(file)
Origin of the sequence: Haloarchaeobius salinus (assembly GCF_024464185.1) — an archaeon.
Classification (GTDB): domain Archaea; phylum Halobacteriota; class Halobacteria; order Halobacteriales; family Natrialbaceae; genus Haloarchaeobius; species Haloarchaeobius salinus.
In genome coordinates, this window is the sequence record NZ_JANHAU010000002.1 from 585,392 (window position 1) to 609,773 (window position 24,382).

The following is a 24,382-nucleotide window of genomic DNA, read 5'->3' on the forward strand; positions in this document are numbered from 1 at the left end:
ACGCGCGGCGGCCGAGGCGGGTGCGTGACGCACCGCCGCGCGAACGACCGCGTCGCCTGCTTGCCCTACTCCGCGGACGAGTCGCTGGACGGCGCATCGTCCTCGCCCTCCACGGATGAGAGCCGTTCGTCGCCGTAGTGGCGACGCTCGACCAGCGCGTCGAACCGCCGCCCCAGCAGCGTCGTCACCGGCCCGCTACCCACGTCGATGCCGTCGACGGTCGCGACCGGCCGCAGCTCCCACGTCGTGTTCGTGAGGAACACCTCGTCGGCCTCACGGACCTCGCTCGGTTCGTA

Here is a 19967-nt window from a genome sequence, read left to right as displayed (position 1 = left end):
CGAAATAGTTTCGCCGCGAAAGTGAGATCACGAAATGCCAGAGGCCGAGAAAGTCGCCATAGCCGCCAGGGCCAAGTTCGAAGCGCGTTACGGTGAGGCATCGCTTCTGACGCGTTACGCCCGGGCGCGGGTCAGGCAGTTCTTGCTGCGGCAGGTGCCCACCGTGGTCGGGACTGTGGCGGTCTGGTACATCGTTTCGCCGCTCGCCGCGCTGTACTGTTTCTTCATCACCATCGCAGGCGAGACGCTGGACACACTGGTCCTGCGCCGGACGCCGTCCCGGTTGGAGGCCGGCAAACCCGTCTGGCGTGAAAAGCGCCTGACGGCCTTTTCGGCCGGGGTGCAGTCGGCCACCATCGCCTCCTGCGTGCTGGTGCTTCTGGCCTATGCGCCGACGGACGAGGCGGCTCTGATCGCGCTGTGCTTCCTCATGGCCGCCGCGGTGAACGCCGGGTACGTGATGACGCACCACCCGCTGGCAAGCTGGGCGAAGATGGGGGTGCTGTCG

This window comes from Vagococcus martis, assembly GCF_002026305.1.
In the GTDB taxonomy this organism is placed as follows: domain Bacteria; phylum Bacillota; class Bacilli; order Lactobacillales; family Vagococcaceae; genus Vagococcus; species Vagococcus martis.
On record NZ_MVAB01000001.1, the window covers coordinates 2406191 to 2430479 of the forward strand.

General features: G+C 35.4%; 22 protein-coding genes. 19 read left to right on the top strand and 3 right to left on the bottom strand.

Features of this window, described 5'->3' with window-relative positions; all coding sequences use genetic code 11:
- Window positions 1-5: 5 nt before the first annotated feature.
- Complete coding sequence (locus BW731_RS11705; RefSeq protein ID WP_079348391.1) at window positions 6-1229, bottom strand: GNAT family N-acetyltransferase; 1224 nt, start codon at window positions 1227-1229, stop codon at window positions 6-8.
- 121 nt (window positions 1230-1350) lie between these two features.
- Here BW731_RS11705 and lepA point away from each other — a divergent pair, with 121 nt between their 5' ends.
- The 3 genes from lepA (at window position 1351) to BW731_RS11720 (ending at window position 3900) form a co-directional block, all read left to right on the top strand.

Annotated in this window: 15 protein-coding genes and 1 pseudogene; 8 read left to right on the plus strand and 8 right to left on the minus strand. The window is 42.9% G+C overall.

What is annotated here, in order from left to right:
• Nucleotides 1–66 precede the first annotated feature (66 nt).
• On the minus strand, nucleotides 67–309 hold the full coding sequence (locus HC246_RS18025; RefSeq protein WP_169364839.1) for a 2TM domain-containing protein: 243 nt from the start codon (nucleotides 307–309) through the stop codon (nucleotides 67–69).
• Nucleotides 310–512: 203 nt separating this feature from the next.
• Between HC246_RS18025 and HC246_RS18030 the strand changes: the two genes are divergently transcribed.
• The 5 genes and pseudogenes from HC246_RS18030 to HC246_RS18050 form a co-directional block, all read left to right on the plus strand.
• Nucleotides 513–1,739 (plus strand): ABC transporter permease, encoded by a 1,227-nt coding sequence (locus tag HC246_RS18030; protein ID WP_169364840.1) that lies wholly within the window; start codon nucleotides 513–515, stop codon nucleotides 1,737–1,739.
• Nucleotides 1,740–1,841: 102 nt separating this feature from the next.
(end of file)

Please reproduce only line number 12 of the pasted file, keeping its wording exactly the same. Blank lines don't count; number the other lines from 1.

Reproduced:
Features of this window, described 5'->3' with window-relative positions; all coding sequences use genetic code 11: